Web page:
Good guess. Either of these options undercuts the theology of the book.
You can’t make Qohelet out to be theologically safe. He does not give you that option. Nor can you write Qohelet off, either, as some heretical, impulsive, or immature simpleton. The fact that he is allowed to carry on for 12 chapters should send a clear signal that his words are not meant to be brushed aside.
Further, the end of the book won’t let you dismiss Qohelet’s words. In 12:9-14 we hear the voice of the book’s narrator (the same narrator who introduced Qohelet in 1:1-11). He neither condemns nor even corrects Qohelet, but calls him wise.
The narrator affirms Qohelet’s venting about God and the senselessness of life?
Correct, but the narrator does not leave his readers there. He affirms Qohelet while also moving beyond Qohelet. That is the key notion that helps the pieces of the puzzle fall into place.
In 12:9-14, the narrator delivers his assessment of Qohelet’s words. The narrator tells us that Qohelet is wise—Qohelet is onto something worth listening to. And yes, his words may sting (like a goad with an embedded nail at the end to herd sheep, as the narrator tells us). But don’t continue in Qohelet’s line of thinking. At some point you need to get out of our head. (This is what he means by “the making of many books wearies the flesh.”) Instead continually turning all of this around and around in your head, the narrator says, “Enough. The end of the matter. Fear God and keep the commands.”
The narrator does not dismiss Qohelet as someone who needs to get with the program. He affirms Qohelet but then counsels his readers stay on the path anyway, to fear God and obey his commands.
That sounds like a rather orthodox response to Qohelet.
It is. Fearing the Lord and obeying his commands define Israel’s life as the people of God—fear and obedience sum up Israel’s wisdom and legal traditions. So, the book as a whole is a paradox. Qohelet says that being an Israelite has no lasting payoff, and the narrator affirms Qohelet’s observations as wise. But the narrator’s counsel is to continue being an Israelite anyway.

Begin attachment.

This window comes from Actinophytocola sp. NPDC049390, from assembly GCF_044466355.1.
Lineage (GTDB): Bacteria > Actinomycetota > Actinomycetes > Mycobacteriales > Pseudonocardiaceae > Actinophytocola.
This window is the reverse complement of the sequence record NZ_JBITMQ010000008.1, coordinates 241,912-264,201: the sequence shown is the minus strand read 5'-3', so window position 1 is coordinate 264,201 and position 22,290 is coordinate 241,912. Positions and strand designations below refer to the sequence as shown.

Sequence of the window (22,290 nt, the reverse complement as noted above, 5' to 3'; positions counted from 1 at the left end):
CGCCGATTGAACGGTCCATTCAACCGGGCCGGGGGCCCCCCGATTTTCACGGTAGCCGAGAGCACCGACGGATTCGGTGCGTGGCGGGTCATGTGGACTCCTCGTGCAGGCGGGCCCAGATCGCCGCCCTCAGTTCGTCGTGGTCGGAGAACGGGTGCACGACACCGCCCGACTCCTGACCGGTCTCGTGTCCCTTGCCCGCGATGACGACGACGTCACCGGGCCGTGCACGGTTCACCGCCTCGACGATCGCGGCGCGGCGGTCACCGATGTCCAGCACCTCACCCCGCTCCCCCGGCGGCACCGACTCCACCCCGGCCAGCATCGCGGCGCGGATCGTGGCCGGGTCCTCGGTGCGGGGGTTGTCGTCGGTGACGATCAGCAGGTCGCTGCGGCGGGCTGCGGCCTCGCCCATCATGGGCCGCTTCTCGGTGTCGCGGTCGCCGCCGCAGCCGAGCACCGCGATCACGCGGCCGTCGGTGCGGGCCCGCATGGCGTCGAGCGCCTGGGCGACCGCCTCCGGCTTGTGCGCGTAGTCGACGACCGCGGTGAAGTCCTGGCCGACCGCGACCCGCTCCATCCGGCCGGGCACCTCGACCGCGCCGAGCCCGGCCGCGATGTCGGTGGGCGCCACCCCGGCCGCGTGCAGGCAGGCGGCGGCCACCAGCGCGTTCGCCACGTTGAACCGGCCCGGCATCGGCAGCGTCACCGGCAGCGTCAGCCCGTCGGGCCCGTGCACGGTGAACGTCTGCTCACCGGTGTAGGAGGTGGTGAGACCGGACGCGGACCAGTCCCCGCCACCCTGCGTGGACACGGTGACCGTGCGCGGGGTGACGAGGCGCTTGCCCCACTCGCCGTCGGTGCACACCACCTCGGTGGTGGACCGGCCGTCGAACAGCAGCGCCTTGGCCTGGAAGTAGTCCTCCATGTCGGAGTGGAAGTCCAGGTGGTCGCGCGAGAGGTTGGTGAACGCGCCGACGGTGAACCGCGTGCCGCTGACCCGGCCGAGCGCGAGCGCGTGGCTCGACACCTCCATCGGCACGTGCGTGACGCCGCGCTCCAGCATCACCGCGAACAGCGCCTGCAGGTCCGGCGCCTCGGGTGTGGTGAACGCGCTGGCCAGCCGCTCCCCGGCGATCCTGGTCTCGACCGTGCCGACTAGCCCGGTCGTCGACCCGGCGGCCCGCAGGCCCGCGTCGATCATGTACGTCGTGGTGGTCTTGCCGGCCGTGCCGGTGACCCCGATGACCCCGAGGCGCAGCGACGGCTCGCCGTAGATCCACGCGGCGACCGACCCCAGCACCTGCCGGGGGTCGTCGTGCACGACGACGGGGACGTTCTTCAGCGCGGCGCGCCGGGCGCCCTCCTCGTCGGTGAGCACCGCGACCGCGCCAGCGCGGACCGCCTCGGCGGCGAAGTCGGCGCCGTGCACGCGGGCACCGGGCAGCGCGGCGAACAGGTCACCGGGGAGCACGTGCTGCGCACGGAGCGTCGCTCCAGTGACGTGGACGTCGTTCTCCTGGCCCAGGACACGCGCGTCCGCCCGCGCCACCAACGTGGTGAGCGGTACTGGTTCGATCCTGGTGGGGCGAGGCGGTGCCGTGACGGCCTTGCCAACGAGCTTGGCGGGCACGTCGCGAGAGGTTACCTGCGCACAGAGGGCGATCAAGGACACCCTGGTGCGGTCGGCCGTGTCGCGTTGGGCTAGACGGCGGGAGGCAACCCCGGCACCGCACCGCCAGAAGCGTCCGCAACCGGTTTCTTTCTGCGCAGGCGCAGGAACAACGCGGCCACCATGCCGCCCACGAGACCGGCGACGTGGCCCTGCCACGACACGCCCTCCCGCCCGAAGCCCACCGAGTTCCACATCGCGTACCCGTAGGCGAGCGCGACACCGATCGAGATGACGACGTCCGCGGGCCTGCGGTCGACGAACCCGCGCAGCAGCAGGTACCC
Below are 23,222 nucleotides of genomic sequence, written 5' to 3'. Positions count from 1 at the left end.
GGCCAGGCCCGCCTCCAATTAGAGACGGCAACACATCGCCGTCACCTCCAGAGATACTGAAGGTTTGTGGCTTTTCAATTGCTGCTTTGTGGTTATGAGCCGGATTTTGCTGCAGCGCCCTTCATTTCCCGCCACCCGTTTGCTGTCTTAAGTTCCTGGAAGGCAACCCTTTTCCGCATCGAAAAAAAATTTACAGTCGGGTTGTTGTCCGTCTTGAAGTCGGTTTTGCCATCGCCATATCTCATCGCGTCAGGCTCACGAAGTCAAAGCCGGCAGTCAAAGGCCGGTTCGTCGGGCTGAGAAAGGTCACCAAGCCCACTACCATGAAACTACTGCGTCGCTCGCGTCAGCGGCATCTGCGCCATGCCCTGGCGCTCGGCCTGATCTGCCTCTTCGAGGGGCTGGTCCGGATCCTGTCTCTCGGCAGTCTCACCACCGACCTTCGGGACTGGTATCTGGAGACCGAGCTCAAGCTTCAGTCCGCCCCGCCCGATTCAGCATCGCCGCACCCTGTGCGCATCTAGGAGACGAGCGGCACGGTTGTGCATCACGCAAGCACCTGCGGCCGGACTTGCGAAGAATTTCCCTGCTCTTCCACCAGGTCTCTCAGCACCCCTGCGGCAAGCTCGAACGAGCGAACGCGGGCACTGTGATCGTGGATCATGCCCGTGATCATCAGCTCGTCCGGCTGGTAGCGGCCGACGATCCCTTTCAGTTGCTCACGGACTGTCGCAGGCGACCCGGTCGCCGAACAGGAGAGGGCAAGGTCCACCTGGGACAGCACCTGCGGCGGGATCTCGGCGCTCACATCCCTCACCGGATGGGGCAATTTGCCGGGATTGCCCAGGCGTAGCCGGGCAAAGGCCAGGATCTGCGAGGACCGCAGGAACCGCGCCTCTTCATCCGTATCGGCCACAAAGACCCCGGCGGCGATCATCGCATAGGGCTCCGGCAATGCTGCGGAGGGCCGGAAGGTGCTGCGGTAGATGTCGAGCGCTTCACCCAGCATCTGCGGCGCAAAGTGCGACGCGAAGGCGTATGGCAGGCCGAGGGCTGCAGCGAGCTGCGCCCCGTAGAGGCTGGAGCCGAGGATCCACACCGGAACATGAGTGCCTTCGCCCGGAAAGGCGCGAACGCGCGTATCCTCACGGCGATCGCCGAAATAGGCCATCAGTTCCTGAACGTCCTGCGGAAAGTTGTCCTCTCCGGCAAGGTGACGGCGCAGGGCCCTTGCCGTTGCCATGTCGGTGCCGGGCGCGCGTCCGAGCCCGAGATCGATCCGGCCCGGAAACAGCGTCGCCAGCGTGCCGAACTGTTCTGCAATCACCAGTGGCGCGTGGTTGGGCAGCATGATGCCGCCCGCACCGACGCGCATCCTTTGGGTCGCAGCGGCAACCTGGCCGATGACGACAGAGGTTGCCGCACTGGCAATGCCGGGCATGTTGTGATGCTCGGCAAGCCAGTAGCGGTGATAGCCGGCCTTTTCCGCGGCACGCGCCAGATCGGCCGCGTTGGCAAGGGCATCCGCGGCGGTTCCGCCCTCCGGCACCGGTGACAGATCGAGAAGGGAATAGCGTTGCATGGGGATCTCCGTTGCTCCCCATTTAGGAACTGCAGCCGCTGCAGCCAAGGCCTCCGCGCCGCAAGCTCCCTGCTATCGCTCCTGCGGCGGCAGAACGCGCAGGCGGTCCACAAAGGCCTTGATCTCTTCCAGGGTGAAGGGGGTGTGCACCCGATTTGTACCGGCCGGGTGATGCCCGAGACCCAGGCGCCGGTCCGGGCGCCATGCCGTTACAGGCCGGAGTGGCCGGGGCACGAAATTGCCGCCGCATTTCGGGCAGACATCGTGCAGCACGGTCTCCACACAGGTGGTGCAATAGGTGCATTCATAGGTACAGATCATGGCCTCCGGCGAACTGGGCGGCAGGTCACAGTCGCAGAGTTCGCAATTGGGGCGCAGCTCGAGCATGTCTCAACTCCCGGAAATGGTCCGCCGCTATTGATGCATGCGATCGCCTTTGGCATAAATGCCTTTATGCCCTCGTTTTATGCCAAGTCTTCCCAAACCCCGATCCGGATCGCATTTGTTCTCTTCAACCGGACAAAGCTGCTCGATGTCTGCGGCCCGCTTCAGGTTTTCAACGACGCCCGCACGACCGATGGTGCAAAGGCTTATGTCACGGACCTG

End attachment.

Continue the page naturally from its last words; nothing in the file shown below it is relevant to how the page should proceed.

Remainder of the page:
Ecclesiastes is a paradox because faith is a paradox.
OK, so, with all that being said, summarize the point of Ecclesiastes in a sentence or two. What is the Ecclesiastes trying to say?
Struggling with alienation from God is a normal part of the faith journey. And when (not if) you struggle, keep going anyway.
Qohelet: “It sucks being an Israelite.
Narrator: “Dude, good call. You are so right. Be an Israelite anyway.”
Peter Enns (PhD, Harvard University) is senior fellow of biblical studies for The BioLogos Foundation, an organization founded by Francis Collins that explores, promotes, and celebrates the integration of science and Christian faith. From his office in Philadelphia, Pennsylvania, he writes a regular column for The BioLogos Forum blog Science and the Sacred. Enns has taught at Eastern University, Fuller Theological Seminary, and Westminster Theological Seminary and is the author or editor of several books, including Inspiration and Incarnation: Evangelicals and the Problem of the Old Testament and two forthcoming books –Ecclesiastes (Two Horizons Old Testament Commentary) and Evolution of Adam, The: What the Bible Does and Doesn’t Say about Human Origins.
You can order Pete’s commentary for “pre-order” by clicking the image below: